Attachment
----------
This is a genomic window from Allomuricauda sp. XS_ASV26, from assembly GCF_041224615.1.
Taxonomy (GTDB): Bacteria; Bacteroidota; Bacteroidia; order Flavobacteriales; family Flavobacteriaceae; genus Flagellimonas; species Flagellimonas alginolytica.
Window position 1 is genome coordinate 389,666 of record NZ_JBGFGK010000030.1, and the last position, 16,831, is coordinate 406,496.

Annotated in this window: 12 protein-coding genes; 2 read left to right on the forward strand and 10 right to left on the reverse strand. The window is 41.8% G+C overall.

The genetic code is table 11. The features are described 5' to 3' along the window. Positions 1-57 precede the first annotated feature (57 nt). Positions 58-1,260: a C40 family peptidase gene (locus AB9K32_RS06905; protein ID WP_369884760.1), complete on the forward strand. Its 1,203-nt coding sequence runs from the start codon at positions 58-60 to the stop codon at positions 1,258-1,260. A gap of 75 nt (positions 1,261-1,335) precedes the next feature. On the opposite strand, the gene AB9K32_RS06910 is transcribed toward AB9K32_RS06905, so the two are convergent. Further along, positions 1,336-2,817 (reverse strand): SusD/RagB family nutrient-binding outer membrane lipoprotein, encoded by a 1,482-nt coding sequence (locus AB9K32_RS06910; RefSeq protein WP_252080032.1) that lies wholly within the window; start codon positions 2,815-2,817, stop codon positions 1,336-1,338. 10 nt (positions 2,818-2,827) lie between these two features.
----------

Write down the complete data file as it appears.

This is a genomic window from Allomuricauda sp. XS_ASV26, from assembly GCF_041224615.1.
Taxonomy (GTDB): Bacteria; Bacteroidota; Bacteroidia; order Flavobacteriales; family Flavobacteriaceae; genus Flagellimonas; species Flagellimonas alginolytica.
Window position 1 is genome coordinate 389,666 of record NZ_JBGFGK010000030.1, and the last position, 16,831, is coordinate 406,496.

Annotated in this window: 12 protein-coding genes; 2 read left to right on the forward strand and 10 right to left on the reverse strand. The window is 41.8% G+C overall.

The genetic code is table 11. The features are described 5' to 3' along the window. Positions 1-57 precede the first annotated feature (57 nt). Positions 58-1,260: a C40 family peptidase gene (locus AB9K32_RS06905; protein ID WP_369884760.1), complete on the forward strand. Its 1,203-nt coding sequence runs from the start codon at positions 58-60 to the stop codon at positions 1,258-1,260. A gap of 75 nt (positions 1,261-1,335) precedes the next feature. On the opposite strand, the gene AB9K32_RS06910 is transcribed toward AB9K32_RS06905, so the two are convergent. Further along, positions 1,336-2,817 (reverse strand): SusD/RagB family nutrient-binding outer membrane lipoprotein, encoded by a 1,482-nt coding sequence (locus AB9K32_RS06910; RefSeq protein WP_252080032.1) that lies wholly within the window; start codon positions 2,815-2,817, stop codon positions 1,336-1,338. 10 nt (positions 2,818-2,827) lie between these two features.